A new path

So I tried to run a bit from it, but it looks like the inevitable will still find you, one way or another.

Well, that perspective, now that I write it down, probably has rubbed off on me from reading too many of Dean Koontz’s Odd Thomas novels over the past few weeks.  In it, the character has some clairvoyance to him – he can see dead people.  Its been done before (a lot), but in this case, as with most writing that I enjoy, his perspective on life is the reward for spending my time reading these books.  One recurring theme is this: everything has a natural order to it.  Even with his “supernatural” skills, he has learned that trying to trick fate into doing something else typically just postpones it at best.

Several months ago, I decided to strike out on my own… but then I didn’t.  I got an offer to come on with another firm – they let me finish some projects that I had already started on the side, and all was supposed to be good…

But of course, it wasn’t.  I know it is always typical when someone woos somebody on with promises that not everything is delivered… but it turned out rather quickly that the situation we cooked up did not fit.  So this week, we adjusted that.

The adjustment is this: I can now fully pursue what I want.  This has effectively let me start off on my own.  I still office with them, I still work with them.  I will maintain key clients.  But, I have more than I want to do than pure architecture, and in order to follow those dreams, I have to go off and do this – if anything, just for me.

It’s a little scary.  I have enough work to pay my bills, but of course your perspective changes very much so  going off on your own – your outlook changed from 3 months ahead to 3 years.  There is plenty to be nervous about, but plenty to be happy about.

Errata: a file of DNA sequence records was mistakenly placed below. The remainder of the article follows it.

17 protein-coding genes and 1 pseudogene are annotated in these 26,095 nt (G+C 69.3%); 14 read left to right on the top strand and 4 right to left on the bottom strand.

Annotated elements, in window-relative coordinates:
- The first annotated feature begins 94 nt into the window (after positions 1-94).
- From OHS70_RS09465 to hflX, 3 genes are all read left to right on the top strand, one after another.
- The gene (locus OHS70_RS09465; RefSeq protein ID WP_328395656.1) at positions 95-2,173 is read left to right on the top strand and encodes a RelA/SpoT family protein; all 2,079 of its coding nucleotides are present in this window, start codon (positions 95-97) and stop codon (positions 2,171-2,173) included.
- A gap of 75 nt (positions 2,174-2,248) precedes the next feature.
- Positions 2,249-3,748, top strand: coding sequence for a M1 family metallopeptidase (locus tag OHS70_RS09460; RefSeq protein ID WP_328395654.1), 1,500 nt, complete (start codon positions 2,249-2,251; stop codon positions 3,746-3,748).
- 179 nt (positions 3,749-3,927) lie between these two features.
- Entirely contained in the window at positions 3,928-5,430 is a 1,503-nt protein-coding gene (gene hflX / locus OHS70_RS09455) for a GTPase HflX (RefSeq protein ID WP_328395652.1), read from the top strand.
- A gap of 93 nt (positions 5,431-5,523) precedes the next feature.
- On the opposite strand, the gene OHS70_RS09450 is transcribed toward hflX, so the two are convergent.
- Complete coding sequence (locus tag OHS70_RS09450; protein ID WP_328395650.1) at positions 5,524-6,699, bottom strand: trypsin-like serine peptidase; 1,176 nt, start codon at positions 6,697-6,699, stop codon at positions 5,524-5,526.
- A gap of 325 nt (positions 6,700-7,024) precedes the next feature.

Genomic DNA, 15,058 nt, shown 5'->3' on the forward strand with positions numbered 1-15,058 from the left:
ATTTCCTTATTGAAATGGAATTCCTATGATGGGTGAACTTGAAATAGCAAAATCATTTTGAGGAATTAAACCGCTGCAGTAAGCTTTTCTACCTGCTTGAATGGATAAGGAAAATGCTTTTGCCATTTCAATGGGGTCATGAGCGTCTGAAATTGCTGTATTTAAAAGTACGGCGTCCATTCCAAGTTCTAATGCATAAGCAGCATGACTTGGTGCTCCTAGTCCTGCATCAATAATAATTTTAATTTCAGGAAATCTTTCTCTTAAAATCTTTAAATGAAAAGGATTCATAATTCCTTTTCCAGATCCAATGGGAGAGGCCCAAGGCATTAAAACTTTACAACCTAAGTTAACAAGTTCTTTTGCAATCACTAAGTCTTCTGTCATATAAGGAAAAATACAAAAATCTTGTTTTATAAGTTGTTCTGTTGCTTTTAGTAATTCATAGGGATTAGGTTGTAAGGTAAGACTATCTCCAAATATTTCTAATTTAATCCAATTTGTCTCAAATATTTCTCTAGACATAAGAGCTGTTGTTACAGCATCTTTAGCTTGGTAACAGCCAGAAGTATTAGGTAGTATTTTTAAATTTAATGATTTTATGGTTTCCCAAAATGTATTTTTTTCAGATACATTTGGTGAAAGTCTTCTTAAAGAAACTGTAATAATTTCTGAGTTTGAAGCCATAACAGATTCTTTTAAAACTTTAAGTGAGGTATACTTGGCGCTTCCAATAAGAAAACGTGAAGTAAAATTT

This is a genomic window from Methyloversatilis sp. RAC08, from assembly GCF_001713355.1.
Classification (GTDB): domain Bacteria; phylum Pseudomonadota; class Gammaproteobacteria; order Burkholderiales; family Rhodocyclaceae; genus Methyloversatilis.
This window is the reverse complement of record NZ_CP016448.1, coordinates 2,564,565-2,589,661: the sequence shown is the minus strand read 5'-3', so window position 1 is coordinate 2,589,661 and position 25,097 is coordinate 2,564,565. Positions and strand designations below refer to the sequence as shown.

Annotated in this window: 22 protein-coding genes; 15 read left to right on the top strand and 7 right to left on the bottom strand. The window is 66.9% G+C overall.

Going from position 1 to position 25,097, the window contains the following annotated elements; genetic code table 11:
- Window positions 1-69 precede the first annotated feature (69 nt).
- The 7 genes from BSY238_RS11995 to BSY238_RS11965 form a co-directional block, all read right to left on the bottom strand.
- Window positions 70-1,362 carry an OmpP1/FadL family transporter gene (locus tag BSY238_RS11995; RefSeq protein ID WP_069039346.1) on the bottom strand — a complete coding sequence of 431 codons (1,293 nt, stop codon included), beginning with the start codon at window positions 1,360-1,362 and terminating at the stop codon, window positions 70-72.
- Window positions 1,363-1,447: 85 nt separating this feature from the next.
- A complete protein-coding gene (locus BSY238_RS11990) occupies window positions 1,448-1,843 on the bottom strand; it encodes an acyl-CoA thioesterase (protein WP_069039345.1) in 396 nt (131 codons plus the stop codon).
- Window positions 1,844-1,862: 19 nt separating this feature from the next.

So what do I want to do?   I want to develop.  And I think I’m as ready as I’ll ever be.  I’ve made my first multifamily acquisition already, but will be looking to build some small for-rent and/or sale product.  I have big dreams of other projects; some might be what I might call “game changers” in the market here in Dallas.  But… One has to keep their sights.  Even though I am an architect, broker, and I have built my own designs before as a general contractor, the stigma of being an architect is a hard one to overcome – especially when starting off of on my own.  So, after some soul searching, I have decided to start small.

I figure this – if I can make a living designing small projects, I can make a living developing small projects.  And move forward from there.  I might take on partners, but…  I’m not making that a barrier to going ahead and starting.

So, there you have it.  My official launch date will be September 1, 2013.

To new days ahead.


Sun rises over ruins a few hours outside of Mexico City.  I took this picture nearly two years ago, and it was about that time I was starting to find some purpose in what I wanted to do.